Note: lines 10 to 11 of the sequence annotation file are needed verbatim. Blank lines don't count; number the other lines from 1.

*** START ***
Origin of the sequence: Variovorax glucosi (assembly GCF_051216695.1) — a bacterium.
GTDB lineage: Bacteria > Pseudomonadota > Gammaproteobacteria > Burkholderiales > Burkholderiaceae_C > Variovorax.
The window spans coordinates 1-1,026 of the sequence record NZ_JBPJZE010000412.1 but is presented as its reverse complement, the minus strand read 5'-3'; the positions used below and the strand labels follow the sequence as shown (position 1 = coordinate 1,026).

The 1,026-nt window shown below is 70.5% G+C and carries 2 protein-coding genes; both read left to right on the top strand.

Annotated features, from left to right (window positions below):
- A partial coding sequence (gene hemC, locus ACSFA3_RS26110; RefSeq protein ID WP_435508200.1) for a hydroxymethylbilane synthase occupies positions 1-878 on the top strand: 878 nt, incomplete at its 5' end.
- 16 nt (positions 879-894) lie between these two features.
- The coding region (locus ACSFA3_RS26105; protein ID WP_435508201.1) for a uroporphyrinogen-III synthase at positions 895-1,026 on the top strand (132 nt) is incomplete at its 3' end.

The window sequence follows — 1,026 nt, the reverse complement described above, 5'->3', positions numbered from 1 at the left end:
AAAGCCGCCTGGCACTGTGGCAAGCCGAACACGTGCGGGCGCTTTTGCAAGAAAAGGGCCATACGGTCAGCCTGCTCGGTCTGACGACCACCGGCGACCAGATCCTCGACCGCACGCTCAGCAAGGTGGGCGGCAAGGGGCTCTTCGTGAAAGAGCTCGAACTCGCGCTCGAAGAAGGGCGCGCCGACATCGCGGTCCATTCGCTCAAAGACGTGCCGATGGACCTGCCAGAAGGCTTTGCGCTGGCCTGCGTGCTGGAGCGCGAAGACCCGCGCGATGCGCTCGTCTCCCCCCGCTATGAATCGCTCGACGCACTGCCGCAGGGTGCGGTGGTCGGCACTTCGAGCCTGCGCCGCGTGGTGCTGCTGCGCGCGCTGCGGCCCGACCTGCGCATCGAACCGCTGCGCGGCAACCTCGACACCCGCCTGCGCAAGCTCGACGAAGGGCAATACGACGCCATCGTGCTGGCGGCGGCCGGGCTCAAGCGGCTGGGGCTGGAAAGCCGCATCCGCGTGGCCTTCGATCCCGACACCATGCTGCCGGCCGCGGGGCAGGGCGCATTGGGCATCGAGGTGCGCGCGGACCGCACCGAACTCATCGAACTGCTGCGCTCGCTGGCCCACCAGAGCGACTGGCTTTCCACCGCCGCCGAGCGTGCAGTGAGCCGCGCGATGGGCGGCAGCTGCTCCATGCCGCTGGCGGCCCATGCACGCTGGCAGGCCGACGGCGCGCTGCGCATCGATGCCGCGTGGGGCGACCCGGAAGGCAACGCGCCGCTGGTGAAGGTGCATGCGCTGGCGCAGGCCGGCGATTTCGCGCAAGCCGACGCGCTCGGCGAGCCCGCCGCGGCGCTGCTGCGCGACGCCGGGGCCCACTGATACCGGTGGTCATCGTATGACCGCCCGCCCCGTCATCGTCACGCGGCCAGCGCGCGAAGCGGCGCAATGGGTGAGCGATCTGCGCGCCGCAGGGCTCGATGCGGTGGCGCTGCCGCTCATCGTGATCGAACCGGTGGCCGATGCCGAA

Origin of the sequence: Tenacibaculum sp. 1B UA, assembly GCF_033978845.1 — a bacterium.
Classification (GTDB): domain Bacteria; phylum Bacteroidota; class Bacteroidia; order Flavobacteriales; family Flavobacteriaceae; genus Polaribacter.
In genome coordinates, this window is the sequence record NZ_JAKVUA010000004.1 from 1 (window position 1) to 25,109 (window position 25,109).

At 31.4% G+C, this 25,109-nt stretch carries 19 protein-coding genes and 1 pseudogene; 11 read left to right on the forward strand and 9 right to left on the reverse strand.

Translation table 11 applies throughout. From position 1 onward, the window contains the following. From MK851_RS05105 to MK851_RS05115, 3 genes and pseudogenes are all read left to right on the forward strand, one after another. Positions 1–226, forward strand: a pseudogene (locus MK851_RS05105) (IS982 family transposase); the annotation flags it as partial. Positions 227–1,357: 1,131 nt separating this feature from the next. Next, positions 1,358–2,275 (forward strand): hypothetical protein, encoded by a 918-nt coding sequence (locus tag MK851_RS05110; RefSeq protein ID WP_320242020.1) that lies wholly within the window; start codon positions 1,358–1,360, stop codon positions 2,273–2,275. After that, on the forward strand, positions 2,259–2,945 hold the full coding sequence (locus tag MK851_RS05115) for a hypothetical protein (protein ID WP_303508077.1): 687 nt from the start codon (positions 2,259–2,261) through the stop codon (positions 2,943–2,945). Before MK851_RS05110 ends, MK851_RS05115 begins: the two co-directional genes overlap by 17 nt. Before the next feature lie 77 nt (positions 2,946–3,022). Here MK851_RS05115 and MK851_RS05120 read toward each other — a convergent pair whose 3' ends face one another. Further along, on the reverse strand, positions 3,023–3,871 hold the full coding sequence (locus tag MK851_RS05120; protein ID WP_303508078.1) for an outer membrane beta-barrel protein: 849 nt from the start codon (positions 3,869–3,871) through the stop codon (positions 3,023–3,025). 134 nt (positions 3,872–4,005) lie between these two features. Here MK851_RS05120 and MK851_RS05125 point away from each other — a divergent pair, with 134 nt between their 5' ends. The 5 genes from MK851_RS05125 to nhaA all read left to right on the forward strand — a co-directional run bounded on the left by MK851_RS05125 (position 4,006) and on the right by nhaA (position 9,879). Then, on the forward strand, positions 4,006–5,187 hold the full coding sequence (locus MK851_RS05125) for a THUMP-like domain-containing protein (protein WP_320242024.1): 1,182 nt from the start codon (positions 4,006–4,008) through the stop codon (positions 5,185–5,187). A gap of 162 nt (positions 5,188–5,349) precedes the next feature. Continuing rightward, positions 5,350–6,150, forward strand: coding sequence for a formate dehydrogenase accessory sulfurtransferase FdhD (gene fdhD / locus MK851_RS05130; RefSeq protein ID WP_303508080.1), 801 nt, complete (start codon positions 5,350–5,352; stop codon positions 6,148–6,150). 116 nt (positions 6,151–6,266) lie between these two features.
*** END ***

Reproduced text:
AAAGCCGCCTGGCACTGTGGCAAGCCGAACACGTGCGGGCGCTTTTGCAAGAAAAGGGCCATACGGTCAGCCTGCTCGGTCTGACGACCACCGGCGACCAGATCCTCGACCGCACGCTCAGCAAGGTGGGCGGCAAGGGGCTCTTCGTGAAAGAGCTCGAACTCGCGCTCGAAGAAGGGCGCGCCGACATCGCGGTCCATTCGCTCAAAGACGTGCCGATGGACCTGCCAGAAGGCTTTGCGCTGGCCTGCGTGCTGGAGCGCGAAGACCCGCGCGATGCGCTCGTCTCCCCCCGCTATGAATCGCTCGACGCACTGCCGCAGGGTGCGGTGGTCGGCACTTCGAGCCTGCGCCGCGTGGTGCTGCTGCGCGCGCTGCGGCCCGACCTGCGCATCGAACCGCTGCGCGGCAACCTCGACACCCGCCTGCGCAAGCTCGACGAAGGGCAATACGACGCCATCGTGCTGGCGGCGGCCGGGCTCAAGCGGCTGGGGCTGGAAAGCCGCATCCGCGTGGCCTTCGATCCCGACACCATGCTGCCGGCCGCGGGGCAGGGCGCATTGGGCATCGAGGTGCGCGCGGACCGCACCGAACTCATCGAACTGCTGCGCTCGCTGGCCCACCAGAGCGACTGGCTTTCCACCGCCGCCGAGCGTGCAGTGAGCCGCGCGATGGGCGGCAGCTGCTCCATGCCGCTGGCGGCCCATGCACGCTGGCAGGCCGACGGCGCGCTGCGCATCGATGCCGCGTGGGGCGACCCGGAAGGCAACGCGCCGCTGGTGAAGGTGCATGCGCTGGCGCAGGCCGGCGATTTCGCGCAAGCCGACGCGCTCGGCGAGCCCGCCGCGGCGCTGCTGCGCGACGCCGGGGCCCACTGATACCGGTGGTCATCGTATGACCGCCCGCCCCGTCATCGTCACGCGGCCAGCGCGCGAAGCGGCGCAATGGGTGAGCGATCTGCGCGCCGCAGGGCTCGATGCGGTGGCGCTGCCGCTCATCGTGATCGAACCGGTGGCCGATGCCGAA

Origin of the sequence: Tenacibaculum sp. 1B UA, assembly GCF_033978845.1 — a bacterium.